Creamy vegan spinach & herb sauce

Creamy vegan spinach and herb sauce

Creamy vegan spinach and herb sauce

My favorite song at the moment is that of the white throated sparrow. It’s a simple little song consisting of four tones; apparently the second is a whole note lower than the first, and it ends a minor third below that. It sounds to some people as though the bird is saying “Po-or Jack Peabody Peabody Peabody.” And that is our clumsy, human way of describing this wild wistful little song. I asked Malcolm what it sounded like, and he said, “Sad but hopeful.” And that’s exactly how it sounds to me, too! It’s nostalgic and full of memories, but it sounds like spring and good thoughts for the future. I love the fact that birds have dialects and regional accents. Your knowledge of a white throated sparrow’s song will be different from mine if you live in a distant part of the country. I feel so lucky to have this particular song be my white throated sparrow-neighbor’s song. And a sparrow is such an ordinary little bird. If you saw sparrows in your garden you’d say, “Oh it’s just a bunch of sparrows,” and not even take the trouble to find out what kind of sparrow they are. They’re small and plump and drab and brown. But the white throated sparrow has dashing yellow spots on his head, and when he opens his mouth…glory! I love the fact that we can try to define the song according to our understanding, and describe the intervals between pitches and the rhythms of the notes, but in reality, the song contains subtleties beyond our human musical language. We can never pin down the specifics of melody or meter, just as we can never know what the bird is saying when he repeats his song over and over. And that mystery makes it even more beautiful. So this is the song stuck in my head, that I whistle over and over as I go through my day. This is my favorite song at the moment.

This week’s interactive playlist will be all of our favorite songs at this moment in time. I obviously need your help with this one, or it will just be a short list of songs that I like. Funnily enough, all of the songs I added to the list sound wistful to me. Must be springtime! I haven’t been listening to anything new lately. I’ve been playing some songs for the boys that I used to love, and I’ve had a few longtime favorites buzzing around in my head for one reason or another. What about you? What have you been listening to? Add your songs to the playlist, or leave a comment and I’ll add them myself.

This vegan sauce was very smooth and flavorful. I utilized two of my favorite creamy-vegan-sauce making tricks…cauliflower and almonds. They’re both quite mild flavors, but they blend up nicely. This sauce, as you can see, is lovely and GREEN!! It’s a good sauce for spring. I added grape tomatoes and capers, for a little juicy tangy kick, but you could use it as it is, or add any kind of vegetable or bean you like. White beans or chickpeas would be nice. We ate it over orchiette pasta. If you add less water, you’d have a nice purée as a side dish or base for a more substantial main meal. If you added more water or vegetable broth, you’d have a smooth velvety soup…a bisque.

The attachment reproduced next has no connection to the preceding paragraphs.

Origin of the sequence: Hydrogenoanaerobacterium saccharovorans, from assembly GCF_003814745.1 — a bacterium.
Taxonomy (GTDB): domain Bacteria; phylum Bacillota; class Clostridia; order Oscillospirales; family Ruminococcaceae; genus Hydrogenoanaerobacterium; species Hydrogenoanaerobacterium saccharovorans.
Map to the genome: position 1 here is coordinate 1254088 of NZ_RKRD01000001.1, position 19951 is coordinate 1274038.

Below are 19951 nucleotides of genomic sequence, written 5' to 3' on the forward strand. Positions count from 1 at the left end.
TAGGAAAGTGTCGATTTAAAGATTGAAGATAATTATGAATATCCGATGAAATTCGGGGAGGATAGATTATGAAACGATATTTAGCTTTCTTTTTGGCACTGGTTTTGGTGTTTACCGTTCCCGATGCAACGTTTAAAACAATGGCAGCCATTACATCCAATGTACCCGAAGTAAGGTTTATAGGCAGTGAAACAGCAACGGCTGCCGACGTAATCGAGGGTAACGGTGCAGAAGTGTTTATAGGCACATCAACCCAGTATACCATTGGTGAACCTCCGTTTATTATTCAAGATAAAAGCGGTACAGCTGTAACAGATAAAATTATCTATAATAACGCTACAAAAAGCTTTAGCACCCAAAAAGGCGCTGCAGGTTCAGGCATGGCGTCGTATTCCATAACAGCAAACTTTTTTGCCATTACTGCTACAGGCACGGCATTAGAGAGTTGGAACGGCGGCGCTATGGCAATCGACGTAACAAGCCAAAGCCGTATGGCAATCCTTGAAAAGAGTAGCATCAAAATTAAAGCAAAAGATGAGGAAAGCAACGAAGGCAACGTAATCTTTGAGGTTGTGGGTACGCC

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Coconut-lime-vegetable soup

cocnut lime soup

The elegance of this light, bright soup belies its humble origins. In point of fact, this soup is the result of a very nearly empty vegetable drawer and a half-used can of coconut milk! I tend to save the white, hearty, wintery vegetables till the end of the week, and use the more brightly-colored, more easily-spoiled veg earlier. But I had carrots and peas, man! I could have added those! I made a choice to use only white vegetables! A conscious choice! I think they look nice with the silky tart-sweet coconut lime broth. As it happens, you could really use any vegetables you like in this soup – it’s eminently adaptable. Carrots and peas would have been pretty, actually. So would broccoli, or spinach, or sweet potatoes… You could also add basmati rice, if you wanted a heartier dish, or you could serve it over long, thin pasta, or you could add nuts – cashews or pistachios would be good, here. Or you could add red lentils. Or lots of cilantro. Go crazy, baby! I liked it in this simple manifestation, though – just what I was in the mood for. Sometimes vegetables and broth are all that are needed.

Here’s Louis Armstrong singing about being stranded on a Coconut Island. Now doesn’t that sound nice?
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Patatas bravas and cauliflower soup

You know that Spanish tapas dish, patatas bravas? The one with potatoes in a spicy, smokey tomato sauce? This is my soup version of that. Plus cauliflower, for texture, flavor, and because potatoes and cauliflower are such good friends. It’s an easy soup to make, and the broth – warm, rich and spicy, is perfect for the freezingly dreary weather we’ve been experiencing here lately. I wanted it to be very brothy, but if you wanted a thicker soup, I think it would be nice to add a picada at the end…a mixture of toasted almonds, bread fried in olive oil, and garlic, all roughly ground together. I might try that some time! I’ll let you know how it goes.

Here’s Mississippi John Hurt’s beautiful Spanish Fandango, and Elizabeth Cotten’s equally heartbreakingly beautiful Spanish Flang Dang.
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